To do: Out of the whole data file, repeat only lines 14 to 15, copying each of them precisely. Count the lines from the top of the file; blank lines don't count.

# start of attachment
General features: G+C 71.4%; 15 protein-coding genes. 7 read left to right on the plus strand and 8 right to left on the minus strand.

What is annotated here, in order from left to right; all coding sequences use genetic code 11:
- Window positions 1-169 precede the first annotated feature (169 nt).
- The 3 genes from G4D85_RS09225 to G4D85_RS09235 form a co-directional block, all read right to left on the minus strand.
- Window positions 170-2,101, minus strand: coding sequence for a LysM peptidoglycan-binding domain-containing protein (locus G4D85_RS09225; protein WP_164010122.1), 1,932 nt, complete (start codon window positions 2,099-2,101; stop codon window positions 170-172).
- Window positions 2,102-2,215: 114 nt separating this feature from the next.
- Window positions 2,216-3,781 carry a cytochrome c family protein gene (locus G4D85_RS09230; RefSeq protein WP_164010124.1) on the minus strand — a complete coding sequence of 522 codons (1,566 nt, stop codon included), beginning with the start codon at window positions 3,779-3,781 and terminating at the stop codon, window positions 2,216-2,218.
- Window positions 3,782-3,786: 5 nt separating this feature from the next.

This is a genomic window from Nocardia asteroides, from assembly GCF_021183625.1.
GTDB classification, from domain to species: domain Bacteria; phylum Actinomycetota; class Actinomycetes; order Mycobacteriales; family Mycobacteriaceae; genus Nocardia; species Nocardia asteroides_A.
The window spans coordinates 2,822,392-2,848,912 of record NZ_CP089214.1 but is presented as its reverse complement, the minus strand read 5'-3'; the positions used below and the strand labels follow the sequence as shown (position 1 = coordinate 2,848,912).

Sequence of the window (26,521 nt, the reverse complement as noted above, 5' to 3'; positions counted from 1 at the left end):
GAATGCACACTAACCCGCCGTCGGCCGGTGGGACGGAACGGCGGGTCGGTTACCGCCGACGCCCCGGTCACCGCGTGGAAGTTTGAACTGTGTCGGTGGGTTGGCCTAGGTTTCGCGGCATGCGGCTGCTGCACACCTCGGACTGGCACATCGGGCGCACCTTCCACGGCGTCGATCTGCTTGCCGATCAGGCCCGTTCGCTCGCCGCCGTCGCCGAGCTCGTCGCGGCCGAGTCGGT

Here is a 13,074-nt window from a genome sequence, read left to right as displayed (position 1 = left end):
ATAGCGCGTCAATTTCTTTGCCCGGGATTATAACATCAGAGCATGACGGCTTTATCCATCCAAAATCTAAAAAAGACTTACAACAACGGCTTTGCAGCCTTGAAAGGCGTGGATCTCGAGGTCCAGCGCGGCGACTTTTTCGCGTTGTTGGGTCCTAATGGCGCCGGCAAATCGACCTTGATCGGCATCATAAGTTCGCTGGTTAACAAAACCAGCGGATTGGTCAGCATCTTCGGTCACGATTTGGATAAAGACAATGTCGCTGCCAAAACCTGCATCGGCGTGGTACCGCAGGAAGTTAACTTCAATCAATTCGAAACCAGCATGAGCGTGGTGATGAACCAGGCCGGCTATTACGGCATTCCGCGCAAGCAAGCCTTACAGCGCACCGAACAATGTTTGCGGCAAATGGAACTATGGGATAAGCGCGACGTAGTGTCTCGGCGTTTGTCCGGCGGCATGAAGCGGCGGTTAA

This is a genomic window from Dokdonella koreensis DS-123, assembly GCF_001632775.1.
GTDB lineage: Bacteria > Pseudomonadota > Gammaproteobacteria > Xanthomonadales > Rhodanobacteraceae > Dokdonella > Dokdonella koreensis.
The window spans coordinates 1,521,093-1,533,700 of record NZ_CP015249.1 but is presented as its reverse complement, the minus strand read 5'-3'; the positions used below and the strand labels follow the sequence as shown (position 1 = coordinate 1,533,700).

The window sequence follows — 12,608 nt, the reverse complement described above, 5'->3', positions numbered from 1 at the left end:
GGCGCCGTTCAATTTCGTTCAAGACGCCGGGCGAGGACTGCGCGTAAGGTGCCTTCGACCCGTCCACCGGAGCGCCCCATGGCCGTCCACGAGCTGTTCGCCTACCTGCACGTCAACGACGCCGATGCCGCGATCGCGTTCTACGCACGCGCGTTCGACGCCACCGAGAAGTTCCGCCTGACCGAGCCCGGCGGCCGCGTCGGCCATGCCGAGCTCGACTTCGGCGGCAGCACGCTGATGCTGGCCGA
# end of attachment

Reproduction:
Here is a 13,074-nt window from a genome sequence, read left to right as displayed (position 1 = left end):
ATAGCGCGTCAATTTCTTTGCCCGGGATTATAACATCAGAGCATGACGGCTTTATCCATCCAAAATCTAAAAAAGACTTACAACAACGGCTTTGCAGCCTTGAAAGGCGTGGATCTCGAGGTCCAGCGCGGCGACTTTTTCGCGTTGTTGGGTCCTAATGGCGCCGGCAAATCGACCTTGATCGGCATCATAAGTTCGCTGGTTAACAAAACCAGCGGATTGGTCAGCATCTTCGGTCACGATTTGGATAAAGACAATGTCGCTGCCAAAACCTGCATCGGCGTGGTACCGCAGGAAGTTAACTTCAATCAATTCGAAACCAGCATGAGCGTGGTGATGAACCAGGCCGGCTATTACGGCATTCCGCGCAAGCAAGCCTTACAGCGCACCGAACAATGTTTGCGGCAAATGGAACTATGGGATAAGCGCGACGTAGTGTCTCGGCGTTTGTCCGGCGGCATGAAGCGGCGGTTAA